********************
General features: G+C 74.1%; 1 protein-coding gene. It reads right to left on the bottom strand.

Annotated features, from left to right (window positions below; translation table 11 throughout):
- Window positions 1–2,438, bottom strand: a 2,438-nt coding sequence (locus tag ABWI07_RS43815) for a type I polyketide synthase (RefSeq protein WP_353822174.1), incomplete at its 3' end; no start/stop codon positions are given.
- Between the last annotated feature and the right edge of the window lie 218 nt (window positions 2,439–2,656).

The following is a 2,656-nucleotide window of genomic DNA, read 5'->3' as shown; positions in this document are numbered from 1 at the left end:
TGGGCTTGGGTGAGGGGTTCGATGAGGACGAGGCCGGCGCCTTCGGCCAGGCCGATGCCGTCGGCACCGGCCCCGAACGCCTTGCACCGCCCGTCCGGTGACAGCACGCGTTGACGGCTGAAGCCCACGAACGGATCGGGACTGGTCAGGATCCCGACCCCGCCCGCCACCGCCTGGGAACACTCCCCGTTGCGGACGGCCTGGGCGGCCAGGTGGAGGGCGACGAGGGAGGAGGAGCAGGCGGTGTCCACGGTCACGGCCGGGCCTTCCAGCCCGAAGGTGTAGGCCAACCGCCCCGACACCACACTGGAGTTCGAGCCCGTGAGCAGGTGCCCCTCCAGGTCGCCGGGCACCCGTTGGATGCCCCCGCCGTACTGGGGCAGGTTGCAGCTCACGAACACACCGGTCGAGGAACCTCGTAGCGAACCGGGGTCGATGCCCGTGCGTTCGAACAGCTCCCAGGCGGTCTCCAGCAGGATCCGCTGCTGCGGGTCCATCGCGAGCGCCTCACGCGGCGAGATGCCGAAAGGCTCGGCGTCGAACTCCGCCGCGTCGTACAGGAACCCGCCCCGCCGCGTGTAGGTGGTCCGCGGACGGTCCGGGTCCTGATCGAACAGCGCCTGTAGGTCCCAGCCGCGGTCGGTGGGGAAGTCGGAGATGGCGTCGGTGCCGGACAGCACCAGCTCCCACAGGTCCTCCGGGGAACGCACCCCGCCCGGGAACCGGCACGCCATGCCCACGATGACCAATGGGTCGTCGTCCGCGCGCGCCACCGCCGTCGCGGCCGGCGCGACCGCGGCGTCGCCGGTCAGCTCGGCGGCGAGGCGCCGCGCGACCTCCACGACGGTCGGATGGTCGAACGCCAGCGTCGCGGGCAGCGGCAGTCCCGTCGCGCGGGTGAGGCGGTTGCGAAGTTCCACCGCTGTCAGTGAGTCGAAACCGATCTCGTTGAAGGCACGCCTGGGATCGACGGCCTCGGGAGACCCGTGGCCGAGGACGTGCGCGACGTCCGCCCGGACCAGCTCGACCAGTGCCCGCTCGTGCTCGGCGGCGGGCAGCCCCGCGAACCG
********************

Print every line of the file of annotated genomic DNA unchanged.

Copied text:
General features: G+C 74.1%; 1 protein-coding gene. It reads right to left on the bottom strand.

Annotated features, from left to right (window positions below; translation table 11 throughout):
- Window positions 1–2,438, bottom strand: a 2,438-nt coding sequence (locus tag ABWI07_RS43815) for a type I polyketide synthase (RefSeq protein WP_353822174.1), incomplete at its 3' end; no start/stop codon positions are given.
- Between the last annotated feature and the right edge of the window lie 218 nt (window positions 2,439–2,656).

The following is a 2,656-nucleotide window of genomic DNA, read 5'->3' as shown; positions in this document are numbered from 1 at the left end:
TGGGCTTGGGTGAGGGGTTCGATGAGGACGAGGCCGGCGCCTTCGGCCAGGCCGATGCCGTCGGCACCGGCCCCGAACGCCTTGCACCGCCCGTCCGGTGACAGCACGCGTTGACGGCTGAAGCCCACGAACGGATCGGGACTGGTCAGGATCCCGACCCCGCCCGCCACCGCCTGGGAACACTCCCCGTTGCGGACGGCCTGGGCGGCCAGGTGGAGGGCGACGAGGGAGGAGGAGCAGGCGGTGTCCACGGTCACGGCCGGGCCTTCCAGCCCGAAGGTGTAGGCCAACCGCCCCGACACCACACTGGAGTTCGAGCCCGTGAGCAGGTGCCCCTCCAGGTCGCCGGGCACCCGTTGGATGCCCCCGCCGTACTGGGGCAGGTTGCAGCTCACGAACACACCGGTCGAGGAACCTCGTAGCGAACCGGGGTCGATGCCCGTGCGTTCGAACAGCTCCCAGGCGGTCTCCAGCAGGATCCGCTGCTGCGGGTCCATCGCGAGCGCCTCACGCGGCGAGATGCCGAAAGGCTCGGCGTCGAACTCCGCCGCGTCGTACAGGAACCCGCCCCGCCGCGTGTAGGTGGTCCGCGGACGGTCCGGGTCCTGATCGAACAGCGCCTGTAGGTCCCAGCCGCGGTCGGTGGGGAAGTCGGAGATGGCGTCGGTGCCGGACAGCACCAGCTCCCACAGGTCCTCCGGGGAACGCACCCCGCCCGGGAACCGGCACGCCATGCCCACGATGACCAATGGGTCGTCGTCCGCGCGCGCCACCGCCGTCGCGGCCGGCGCGACCGCGGCGTCGCCGGTCAGCTCGGCGGCGAGGCGCCGCGCGACCTCCACGACGGTCGGATGGTCGAACGCCAGCGTCGCGGGCAGCGGCAGTCCCGTCGCGCGGGTGAGGCGGTTGCGAAGTTCCACCGCTGTCAGTGAGTCGAAACCGATCTCGTTGAAGGCACGCCTGGGATCGACGGCCTCGGGAGACCCGTGGCCGAGGACGTGCGCGACGTCCGCCCGGACCAGCTCGACCAGTGCCCGCTCGTGCTCGGCGGCGGGCAGCCCCGCGAACCG